In March the CoronaVirus Business Interruption Loan Scheme (CBILS) comes to an end. The unprecedented financial support offered to UK SEM’s across both CBILS and Bounce back loans has seen over 1 million businesses supported with access to government back lending, with over £60bn lent (as of December 2020).
But what’s next? As the government starts to roll back it’s emergency support mechanisms, it’s fair to say the UK is still far from being back to any kind of normal. With a large part of the country in tier 3 (which sees the majority of hospitality businesses shut down), the effects of the Chirtsmas easing yet to be seen and the impact of Brexit still unknown, 2021 still promises more uncertain times.
As I write this no formal follow up scheme has been announced but the expectation is that the government will release a hybrid of the previous EFG & the current CBILS scheme. Early reports in the Financial Times point to a new scheme that will see up to 80% of the loan backed by the government, with interest rates that can be charged by the lender capped at 15%. What IS expected is that some form of personal guarantee from the borrower will return, something that wasn’t part of the original CBILS support.
For sure whatever comes next will have less generous terms than the current support.
At Capitalise we have been at the forefront supporting businesses around CBILS loans, working with more lenders than any other platform and seeing success rates in excess of the wider market (45% market versus 75% via Capitalise).
But should a business be looking outside of traditional working capital unsecured lending? Capitaliser Co-founder and CEO Paul Surtees believes that Invoice finance will be a critical product for those B2B businesses who raise invoices. But invoice finance hasn’t always been a first choice for businesses looking for funding.
Historically invoice finance was seen as a distress product, something that banks moved you into if your business was struggling. In fact I once worked for a business that refused to deal with a business as they used a ‘factoring’ company.
Incorrect Invoice finance myths include:
Your customers will think you’re struggling.
It’s a really expensive form of funding
It’s only for companies in trouble.
Paul Surtees (Capitalise CEO) Invoice finance is one of the most powerful funding products available in the market. With approximately £80billion of cash flow provision annually, it powers cashflow intensive businesses the length and breadth of the country. However by the number of SMEs, the penetration is tiny with approximately 40,000 businesses using it in the UK. Barclays alone estimates it could fund 700,000 of its SMEs via invoice finance.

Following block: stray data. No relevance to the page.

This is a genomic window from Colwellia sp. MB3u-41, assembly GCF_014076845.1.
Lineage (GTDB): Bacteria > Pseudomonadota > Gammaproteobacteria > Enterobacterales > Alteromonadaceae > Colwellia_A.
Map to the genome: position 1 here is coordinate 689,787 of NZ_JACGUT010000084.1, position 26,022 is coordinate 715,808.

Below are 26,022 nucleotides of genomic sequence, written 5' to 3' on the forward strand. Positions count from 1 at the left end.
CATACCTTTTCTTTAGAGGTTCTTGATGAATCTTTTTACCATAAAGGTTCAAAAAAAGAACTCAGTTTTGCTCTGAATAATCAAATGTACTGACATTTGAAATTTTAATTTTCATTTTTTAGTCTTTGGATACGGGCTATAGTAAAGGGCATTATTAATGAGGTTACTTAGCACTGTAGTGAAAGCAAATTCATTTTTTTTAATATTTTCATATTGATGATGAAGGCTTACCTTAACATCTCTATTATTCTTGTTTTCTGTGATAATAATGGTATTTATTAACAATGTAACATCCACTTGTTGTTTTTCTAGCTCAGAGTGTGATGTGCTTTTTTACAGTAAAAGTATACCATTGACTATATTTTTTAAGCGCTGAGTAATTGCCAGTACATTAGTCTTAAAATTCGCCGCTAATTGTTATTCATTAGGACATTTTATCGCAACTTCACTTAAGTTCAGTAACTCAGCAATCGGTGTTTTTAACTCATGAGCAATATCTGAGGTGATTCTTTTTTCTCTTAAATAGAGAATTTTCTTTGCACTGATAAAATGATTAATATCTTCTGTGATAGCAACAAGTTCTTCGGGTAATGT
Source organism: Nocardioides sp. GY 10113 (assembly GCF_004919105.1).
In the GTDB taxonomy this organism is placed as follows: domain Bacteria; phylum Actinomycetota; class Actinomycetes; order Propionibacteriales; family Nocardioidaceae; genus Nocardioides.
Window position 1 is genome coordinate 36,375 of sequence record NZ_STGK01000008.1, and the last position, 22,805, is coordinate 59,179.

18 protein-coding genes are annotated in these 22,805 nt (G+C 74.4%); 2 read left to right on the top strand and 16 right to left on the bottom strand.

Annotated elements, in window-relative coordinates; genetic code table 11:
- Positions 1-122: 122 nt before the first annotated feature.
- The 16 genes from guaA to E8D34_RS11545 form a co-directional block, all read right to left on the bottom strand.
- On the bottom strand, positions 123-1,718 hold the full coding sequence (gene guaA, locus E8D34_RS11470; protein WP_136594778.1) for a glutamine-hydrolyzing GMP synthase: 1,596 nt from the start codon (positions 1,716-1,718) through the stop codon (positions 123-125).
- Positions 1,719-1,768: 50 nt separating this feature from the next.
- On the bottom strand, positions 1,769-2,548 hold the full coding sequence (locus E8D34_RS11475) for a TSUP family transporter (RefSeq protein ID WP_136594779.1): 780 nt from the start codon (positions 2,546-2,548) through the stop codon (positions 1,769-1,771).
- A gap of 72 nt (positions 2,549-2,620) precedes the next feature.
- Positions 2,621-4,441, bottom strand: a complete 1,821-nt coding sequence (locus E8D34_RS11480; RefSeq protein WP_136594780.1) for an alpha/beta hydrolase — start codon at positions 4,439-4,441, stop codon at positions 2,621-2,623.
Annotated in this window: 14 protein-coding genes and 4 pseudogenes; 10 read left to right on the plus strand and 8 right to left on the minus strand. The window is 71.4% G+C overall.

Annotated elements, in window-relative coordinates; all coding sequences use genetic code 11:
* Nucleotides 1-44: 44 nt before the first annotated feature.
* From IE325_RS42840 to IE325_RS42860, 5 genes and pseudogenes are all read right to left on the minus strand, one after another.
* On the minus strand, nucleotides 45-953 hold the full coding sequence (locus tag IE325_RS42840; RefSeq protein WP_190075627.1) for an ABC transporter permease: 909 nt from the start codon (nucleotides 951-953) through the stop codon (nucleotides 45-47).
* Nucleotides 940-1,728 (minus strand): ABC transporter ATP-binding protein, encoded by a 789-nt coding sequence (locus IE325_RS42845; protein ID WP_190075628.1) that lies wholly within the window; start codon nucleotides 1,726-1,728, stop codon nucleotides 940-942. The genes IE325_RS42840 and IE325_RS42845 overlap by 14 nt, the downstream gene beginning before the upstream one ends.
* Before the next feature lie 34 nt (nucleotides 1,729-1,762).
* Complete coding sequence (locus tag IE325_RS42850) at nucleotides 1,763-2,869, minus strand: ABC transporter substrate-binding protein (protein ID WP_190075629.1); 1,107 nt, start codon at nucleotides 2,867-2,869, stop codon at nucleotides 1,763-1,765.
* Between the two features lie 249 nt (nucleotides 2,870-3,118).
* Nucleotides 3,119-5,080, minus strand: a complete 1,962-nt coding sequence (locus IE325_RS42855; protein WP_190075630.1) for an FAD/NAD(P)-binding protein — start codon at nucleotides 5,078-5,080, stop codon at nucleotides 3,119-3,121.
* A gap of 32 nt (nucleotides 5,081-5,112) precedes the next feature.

When used well, it is a cheap source of funding, the lending price is typically 2-3% over base. With additional fees it typically works out to be less than 10% per annum.
He continues It provides more liquidity than overdrafts, can provide insurance across the sales ledger and reduce your debtor days. If your average debtor days are 70days, reducing them to 30days will pay for the financing – in that context it would pay for itself.
How invoice finance works
The original invoices are sent to the customer(s) and copies to the lender. The originating business will receive up to 95% of the invoice amount, usually within 24 hours. Once the lender is paid by the customer(s), the business will receive the balance minus agreed-upon fees
Two key types of Invoice Finance:
The business owner is able to retain complete control of their sales ledger throughout this process and will still be responsible for chasing up invoice payments and engaging with the funding service.
Invoice discounting has become one of the most popular methods used by business owners dealing with delayed payments. Instead of waiting up to 120 days for payment, a business can advance an agreed percentage of each due payment with the remainder paid into their account, minus fees, once the customer settles the outstanding balance.
Managing a sales ledger as well as overseeing credit control can be both daunting and costly for the business owner. Invoice factoring takes things one step further than invoice discounting by chasing up all raised invoices on behalf of the company.
The business won’t need to chase an advanced in